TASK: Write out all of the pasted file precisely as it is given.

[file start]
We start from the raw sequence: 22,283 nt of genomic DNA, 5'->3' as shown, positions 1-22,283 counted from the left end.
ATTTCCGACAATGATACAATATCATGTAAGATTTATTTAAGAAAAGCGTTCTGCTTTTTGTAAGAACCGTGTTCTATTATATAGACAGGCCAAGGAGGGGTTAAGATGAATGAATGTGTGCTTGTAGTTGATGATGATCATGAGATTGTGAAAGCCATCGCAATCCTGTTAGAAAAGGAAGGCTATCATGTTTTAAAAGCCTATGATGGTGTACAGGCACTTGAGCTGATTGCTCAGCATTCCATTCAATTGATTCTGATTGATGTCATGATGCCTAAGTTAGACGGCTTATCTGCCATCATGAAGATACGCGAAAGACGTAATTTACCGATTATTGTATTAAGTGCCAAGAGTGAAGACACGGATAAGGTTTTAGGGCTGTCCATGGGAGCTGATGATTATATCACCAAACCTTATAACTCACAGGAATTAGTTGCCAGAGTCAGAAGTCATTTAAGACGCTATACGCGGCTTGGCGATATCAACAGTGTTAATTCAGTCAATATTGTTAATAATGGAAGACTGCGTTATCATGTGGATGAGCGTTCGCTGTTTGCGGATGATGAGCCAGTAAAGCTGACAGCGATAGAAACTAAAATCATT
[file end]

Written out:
We start from the raw sequence: 22,283 nt of genomic DNA, 5'->3' as shown, positions 1-22,283 counted from the left end.
ATTTCCGACAATGATACAATATCATGTAAGATTTATTTAAGAAAAGCGTTCTGCTTTTTGTAAGAACCGTGTTCTATTATATAGACAGGCCAAGGAGGGGTTAAGATGAATGAATGTGTGCTTGTAGTTGATGATGATCATGAGATTGTGAAAGCCATCGCAATCCTGTTAGAAAAGGAAGGCTATCATGTTTTAAAAGCCTATGATGGTGTACAGGCACTTGAGCTGATTGCTCAGCATTCCATTCAATTGATTCTGATTGATGTCATGATGCCTAAGTTAGACGGCTTATCTGCCATCATGAAGATACGCGAAAGACGTAATTTACCGATTATTGTATTAAGTGCCAAGAGTGAAGACACGGATAAGGTTTTAGGGCTGTCCATGGGAGCTGATGATTATATCACCAAACCTTATAACTCACAGGAATTAGTTGCCAGAGTCAGAAGTCATTTAAGACGCTATACGCGGCTTGGCGATATCAACAGTGTTAATTCAGTCAATATTGTTAATAATGGAAGACTGCGTTATCATGTGGATGAGCGTTCGCTGTTTGCGGATGATGAGCCAGTAAAGCTGACAGCGATAGAAACTAAAATCATT